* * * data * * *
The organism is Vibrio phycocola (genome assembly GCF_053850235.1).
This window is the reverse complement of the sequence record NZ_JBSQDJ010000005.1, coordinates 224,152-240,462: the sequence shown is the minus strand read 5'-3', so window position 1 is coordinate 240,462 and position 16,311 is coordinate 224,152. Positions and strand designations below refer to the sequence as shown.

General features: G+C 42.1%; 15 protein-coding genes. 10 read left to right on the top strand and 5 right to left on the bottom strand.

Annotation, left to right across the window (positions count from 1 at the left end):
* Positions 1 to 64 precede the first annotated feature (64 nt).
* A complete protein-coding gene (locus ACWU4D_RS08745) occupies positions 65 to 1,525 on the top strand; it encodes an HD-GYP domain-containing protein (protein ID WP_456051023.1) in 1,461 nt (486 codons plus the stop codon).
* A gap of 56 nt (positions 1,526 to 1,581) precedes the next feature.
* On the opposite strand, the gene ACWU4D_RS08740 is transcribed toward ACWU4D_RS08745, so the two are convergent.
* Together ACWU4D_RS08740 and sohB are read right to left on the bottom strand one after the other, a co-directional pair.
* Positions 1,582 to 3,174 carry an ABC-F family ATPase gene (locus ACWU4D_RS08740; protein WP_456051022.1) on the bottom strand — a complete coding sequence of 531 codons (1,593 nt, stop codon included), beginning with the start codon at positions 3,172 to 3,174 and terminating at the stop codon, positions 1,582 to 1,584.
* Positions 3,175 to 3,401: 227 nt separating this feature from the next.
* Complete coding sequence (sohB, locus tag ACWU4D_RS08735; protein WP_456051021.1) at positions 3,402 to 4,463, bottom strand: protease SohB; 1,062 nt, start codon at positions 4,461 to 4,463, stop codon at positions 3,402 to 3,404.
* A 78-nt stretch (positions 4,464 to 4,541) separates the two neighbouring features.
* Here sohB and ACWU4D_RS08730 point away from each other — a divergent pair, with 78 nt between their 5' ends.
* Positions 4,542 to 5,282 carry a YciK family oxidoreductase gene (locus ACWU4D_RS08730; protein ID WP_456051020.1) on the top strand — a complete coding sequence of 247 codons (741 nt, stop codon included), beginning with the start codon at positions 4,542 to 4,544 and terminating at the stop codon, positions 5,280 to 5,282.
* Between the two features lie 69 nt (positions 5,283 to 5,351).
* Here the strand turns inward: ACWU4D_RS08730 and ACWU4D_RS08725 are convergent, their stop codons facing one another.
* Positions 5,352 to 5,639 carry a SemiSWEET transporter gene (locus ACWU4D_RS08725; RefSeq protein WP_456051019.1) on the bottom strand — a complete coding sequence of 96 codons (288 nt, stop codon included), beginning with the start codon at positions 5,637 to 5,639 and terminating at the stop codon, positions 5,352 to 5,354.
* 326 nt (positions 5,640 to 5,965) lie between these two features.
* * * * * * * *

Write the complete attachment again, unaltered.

The organism is Vibrio phycocola (genome assembly GCF_053850235.1).
This window is the reverse complement of the sequence record NZ_JBSQDJ010000005.1, coordinates 224,152-240,462: the sequence shown is the minus strand read 5'-3', so window position 1 is coordinate 240,462 and position 16,311 is coordinate 224,152. Positions and strand designations below refer to the sequence as shown.

General features: G+C 42.1%; 15 protein-coding genes. 10 read left to right on the top strand and 5 right to left on the bottom strand.

Annotation, left to right across the window (positions count from 1 at the left end):
* Positions 1 to 64 precede the first annotated feature (64 nt).
* A complete protein-coding gene (locus ACWU4D_RS08745) occupies positions 65 to 1,525 on the top strand; it encodes an HD-GYP domain-containing protein (protein ID WP_456051023.1) in 1,461 nt (486 codons plus the stop codon).
* A gap of 56 nt (positions 1,526 to 1,581) precedes the next feature.
* On the opposite strand, the gene ACWU4D_RS08740 is transcribed toward ACWU4D_RS08745, so the two are convergent.
* Together ACWU4D_RS08740 and sohB are read right to left on the bottom strand one after the other, a co-directional pair.
* Positions 1,582 to 3,174 carry an ABC-F family ATPase gene (locus ACWU4D_RS08740; protein WP_456051022.1) on the bottom strand — a complete coding sequence of 531 codons (1,593 nt, stop codon included), beginning with the start codon at positions 3,172 to 3,174 and terminating at the stop codon, positions 1,582 to 1,584.
* Positions 3,175 to 3,401: 227 nt separating this feature from the next.
* Complete coding sequence (sohB, locus tag ACWU4D_RS08735; protein WP_456051021.1) at positions 3,402 to 4,463, bottom strand: protease SohB; 1,062 nt, start codon at positions 4,461 to 4,463, stop codon at positions 3,402 to 3,404.
* A 78-nt stretch (positions 4,464 to 4,541) separates the two neighbouring features.
* Here sohB and ACWU4D_RS08730 point away from each other — a divergent pair, with 78 nt between their 5' ends.
* Positions 4,542 to 5,282 carry a YciK family oxidoreductase gene (locus ACWU4D_RS08730; protein ID WP_456051020.1) on the top strand — a complete coding sequence of 247 codons (741 nt, stop codon included), beginning with the start codon at positions 4,542 to 4,544 and terminating at the stop codon, positions 5,280 to 5,282.
* Between the two features lie 69 nt (positions 5,283 to 5,351).
* Here the strand turns inward: ACWU4D_RS08730 and ACWU4D_RS08725 are convergent, their stop codons facing one another.
* Positions 5,352 to 5,639 carry a SemiSWEET transporter gene (locus ACWU4D_RS08725; RefSeq protein WP_456051019.1) on the bottom strand — a complete coding sequence of 96 codons (288 nt, stop codon included), beginning with the start codon at positions 5,637 to 5,639 and terminating at the stop codon, positions 5,352 to 5,354.
* 326 nt (positions 5,640 to 5,965) lie between these two features.